#define BAUD9600_11059 256−(28800/9600) // 253
// 24, 48, 96MHz & SMOD = 1
#define BAUD4800_12000 256−(62500/4800)
#define BAUD4800_24000 256−(125000/4800)
#define BAUD9600_12000 256−(62500/9600)
// don’t use
#define BAUD9600_24000 256−(125000/9600)
#define BAUD9600_48000 256−(250000/9600)
#define BAUD9600_96000 256−(500000/9600)
4-4
// 242.9791666
// 229.9583333
// 249.4895833
// 242.9791666
// 229.9583333
// 203.9166666
Header Files
4.2.2
Types.h
#ifndef _TYPES_H_
#define _TYPES_H_
#ifdef __cplusplus
extern ”C”
{
#endif
/*−−−−−−−−−−−−−−−−−−−−−−−−−−−−−−−−−−−−−−−−−−−−−−−−−−−−−−−+
| Include files
|
+−−−−−−−−−−−−−−−−−−−−−−−−−−−−−−−−−−−−−−−−−−−−−−−−−−−−−−−*/
/*−−−−−−−−−−−−−−−−−−−−−−−−−−−−−−−−−−−−−−−−−−−−−−−−−−−−−−−+
| Function Prototype
|
+−−−−−−−−−−−−−−−−−−−−−−−−−−−−−−−−−−−−−−−−−−−−−−−−−−−−−−−*/
/*−−−−−−−−−−−−−−−−−−−−−−−−−−−−−−−−−−−−−−−−−−−−−−−−−−−−−−−+
| Type Definition & Macro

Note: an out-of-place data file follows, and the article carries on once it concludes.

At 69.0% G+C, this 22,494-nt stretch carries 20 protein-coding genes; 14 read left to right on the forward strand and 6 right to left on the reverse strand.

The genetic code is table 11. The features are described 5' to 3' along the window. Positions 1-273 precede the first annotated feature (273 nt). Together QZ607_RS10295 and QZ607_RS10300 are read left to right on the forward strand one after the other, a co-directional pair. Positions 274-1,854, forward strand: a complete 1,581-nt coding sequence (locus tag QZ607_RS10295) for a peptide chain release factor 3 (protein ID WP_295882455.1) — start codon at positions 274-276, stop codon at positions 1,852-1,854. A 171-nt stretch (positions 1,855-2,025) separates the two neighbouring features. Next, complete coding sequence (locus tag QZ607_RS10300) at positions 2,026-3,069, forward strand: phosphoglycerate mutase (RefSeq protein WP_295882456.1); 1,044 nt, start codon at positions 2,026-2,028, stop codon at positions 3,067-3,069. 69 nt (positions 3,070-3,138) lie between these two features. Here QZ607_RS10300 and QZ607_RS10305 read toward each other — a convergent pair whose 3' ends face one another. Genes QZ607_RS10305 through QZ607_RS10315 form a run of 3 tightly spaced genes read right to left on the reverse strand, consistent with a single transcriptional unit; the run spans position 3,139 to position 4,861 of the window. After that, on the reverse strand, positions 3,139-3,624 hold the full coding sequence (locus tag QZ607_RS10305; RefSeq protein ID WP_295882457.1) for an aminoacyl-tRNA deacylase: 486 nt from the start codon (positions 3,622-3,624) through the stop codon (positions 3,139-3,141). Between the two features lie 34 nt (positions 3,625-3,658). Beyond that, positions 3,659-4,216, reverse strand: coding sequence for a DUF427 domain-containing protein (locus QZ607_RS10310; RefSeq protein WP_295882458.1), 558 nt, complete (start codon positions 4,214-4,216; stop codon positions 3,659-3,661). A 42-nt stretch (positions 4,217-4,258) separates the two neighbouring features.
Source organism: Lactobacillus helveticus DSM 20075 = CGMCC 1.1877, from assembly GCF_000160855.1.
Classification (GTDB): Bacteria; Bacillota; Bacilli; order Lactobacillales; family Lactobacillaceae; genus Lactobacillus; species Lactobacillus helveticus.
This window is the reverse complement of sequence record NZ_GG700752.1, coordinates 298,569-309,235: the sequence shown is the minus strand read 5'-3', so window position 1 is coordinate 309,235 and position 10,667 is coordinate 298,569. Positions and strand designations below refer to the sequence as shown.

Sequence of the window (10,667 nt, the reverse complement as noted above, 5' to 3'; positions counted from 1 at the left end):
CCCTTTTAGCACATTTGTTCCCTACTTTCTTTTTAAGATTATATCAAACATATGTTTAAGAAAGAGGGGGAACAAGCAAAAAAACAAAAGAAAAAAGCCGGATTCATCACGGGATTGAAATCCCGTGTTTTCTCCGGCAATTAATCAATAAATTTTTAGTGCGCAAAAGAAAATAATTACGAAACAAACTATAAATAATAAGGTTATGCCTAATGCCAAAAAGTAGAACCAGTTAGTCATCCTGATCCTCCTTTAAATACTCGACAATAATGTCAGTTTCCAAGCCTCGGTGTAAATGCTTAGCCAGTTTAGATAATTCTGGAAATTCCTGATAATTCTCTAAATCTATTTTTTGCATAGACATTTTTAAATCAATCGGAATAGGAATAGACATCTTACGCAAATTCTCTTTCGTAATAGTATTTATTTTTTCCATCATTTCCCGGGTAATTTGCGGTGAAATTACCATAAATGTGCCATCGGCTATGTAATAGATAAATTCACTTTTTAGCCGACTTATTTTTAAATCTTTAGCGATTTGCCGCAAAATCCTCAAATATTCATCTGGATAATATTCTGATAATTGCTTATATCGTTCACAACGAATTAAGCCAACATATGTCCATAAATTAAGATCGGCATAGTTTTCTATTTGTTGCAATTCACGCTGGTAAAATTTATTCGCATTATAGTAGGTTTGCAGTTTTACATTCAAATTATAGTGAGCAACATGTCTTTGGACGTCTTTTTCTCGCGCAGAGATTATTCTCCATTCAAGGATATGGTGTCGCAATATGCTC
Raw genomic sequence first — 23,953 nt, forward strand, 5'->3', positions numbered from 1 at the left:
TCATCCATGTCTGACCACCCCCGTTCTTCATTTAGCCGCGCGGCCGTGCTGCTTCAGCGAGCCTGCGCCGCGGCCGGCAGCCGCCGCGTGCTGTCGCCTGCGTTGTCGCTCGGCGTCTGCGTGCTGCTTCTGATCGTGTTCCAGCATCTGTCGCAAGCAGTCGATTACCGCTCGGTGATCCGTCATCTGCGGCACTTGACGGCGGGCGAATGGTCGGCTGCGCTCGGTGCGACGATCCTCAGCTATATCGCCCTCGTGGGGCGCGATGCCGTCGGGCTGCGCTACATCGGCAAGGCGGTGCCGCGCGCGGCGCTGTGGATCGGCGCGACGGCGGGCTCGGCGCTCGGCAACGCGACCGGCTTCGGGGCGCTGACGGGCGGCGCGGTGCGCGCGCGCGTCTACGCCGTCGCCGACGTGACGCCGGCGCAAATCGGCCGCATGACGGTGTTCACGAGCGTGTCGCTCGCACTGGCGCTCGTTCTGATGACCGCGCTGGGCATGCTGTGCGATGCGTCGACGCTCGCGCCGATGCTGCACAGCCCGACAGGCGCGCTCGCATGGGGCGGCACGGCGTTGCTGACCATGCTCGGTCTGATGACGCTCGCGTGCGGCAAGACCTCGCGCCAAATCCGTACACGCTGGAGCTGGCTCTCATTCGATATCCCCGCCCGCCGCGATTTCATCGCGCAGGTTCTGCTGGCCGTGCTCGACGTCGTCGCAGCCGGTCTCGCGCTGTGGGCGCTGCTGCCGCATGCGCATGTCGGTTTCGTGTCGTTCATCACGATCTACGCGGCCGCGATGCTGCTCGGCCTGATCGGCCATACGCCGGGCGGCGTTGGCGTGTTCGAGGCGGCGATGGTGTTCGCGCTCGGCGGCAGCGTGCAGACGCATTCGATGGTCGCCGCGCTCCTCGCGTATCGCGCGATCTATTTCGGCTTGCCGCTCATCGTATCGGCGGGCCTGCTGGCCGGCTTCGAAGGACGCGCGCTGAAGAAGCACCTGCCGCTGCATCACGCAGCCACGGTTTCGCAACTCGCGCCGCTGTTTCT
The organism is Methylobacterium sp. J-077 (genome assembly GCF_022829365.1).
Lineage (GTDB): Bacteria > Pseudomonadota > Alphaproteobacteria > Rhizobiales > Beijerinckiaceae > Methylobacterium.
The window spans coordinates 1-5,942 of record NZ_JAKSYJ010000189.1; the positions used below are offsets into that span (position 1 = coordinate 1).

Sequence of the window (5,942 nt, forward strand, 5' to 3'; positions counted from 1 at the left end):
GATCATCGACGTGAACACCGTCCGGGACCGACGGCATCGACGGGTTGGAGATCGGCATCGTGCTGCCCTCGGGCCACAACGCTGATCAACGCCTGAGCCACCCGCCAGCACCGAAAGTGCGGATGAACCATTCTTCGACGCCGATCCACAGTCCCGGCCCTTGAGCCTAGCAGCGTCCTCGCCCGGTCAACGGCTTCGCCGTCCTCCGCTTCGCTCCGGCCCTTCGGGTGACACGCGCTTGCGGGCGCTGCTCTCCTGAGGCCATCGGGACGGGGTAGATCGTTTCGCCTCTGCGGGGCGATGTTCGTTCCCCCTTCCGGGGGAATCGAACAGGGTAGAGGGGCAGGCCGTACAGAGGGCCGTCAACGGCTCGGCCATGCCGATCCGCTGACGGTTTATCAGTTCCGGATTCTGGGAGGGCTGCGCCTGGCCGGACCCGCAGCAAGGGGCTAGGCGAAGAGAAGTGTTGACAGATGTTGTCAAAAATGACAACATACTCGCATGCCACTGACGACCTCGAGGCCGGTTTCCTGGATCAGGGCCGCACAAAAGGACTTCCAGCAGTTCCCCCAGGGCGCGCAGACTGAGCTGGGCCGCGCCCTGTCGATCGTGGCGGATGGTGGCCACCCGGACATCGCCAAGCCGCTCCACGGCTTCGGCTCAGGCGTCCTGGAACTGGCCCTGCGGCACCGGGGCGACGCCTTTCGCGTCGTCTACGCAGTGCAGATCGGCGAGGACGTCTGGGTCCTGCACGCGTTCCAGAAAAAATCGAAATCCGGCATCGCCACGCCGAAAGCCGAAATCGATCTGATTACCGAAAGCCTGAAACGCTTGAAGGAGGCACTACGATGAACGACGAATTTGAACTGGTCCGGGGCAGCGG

|
+−−−−−−−−−−−−−−−−−−−−−−−−−−−−−−−−−−−−−−−−−−−−−−−−−−−−−−−*/
typedef char
CHAR;
typedef unsigned char
UCHAR;
typedef int
INT;
typedef unsigned int
UINT;
typedef short
SHORT;
typedef unsigned short
USHORT;
typedef long
LONG;
typedef unsigned long
ULONG;
typedef void
VOID;
typedef unsigned long
HANDLE;
typedef char *
PSTR;
typedef int
BOOL;
typedef double
DOUBLE;
typedef unsigned char
BYTE;
typedef unsigned char * PBYTE;
typedef unsigned int
WORD;
typedef unsigned long
DWORD;
/*−−−−−−−−−−−−−−−−−−−−−−−−−−−−−−−−−−−−−−−−−−−−−−−−−−−−−−−+
| Constant Definition
|
+−−−−−−−−−−−−−−−−−−−−−−−−−−−−−−−−−−−−−−−−−−−−−−−−−−−−−−−*/
#define YES 1
#define NO 0
#define TRUE 1
#define FALSE 0
#define NOERR 0
#define ERR
1
#define NO_ERROR 0
#define ERROR
1
#define DISABLE 0
#define ENABLE 1
/*−−−−−−−−−−−−−−−−−−−−−−−−−−−−−−−−−−−−−−−−−−−−−−−−−−−−−−−+
| End of header file
|
+−−−−−−−−−−−−−−−−−−−−−−−−−−−−−−−−−−−−−−−−−−−−−−−−−−−−−−−*/
#ifdef __cplusplus
}
#endif
#endif /* _TYPES_H_ */
File List
4-5
4-6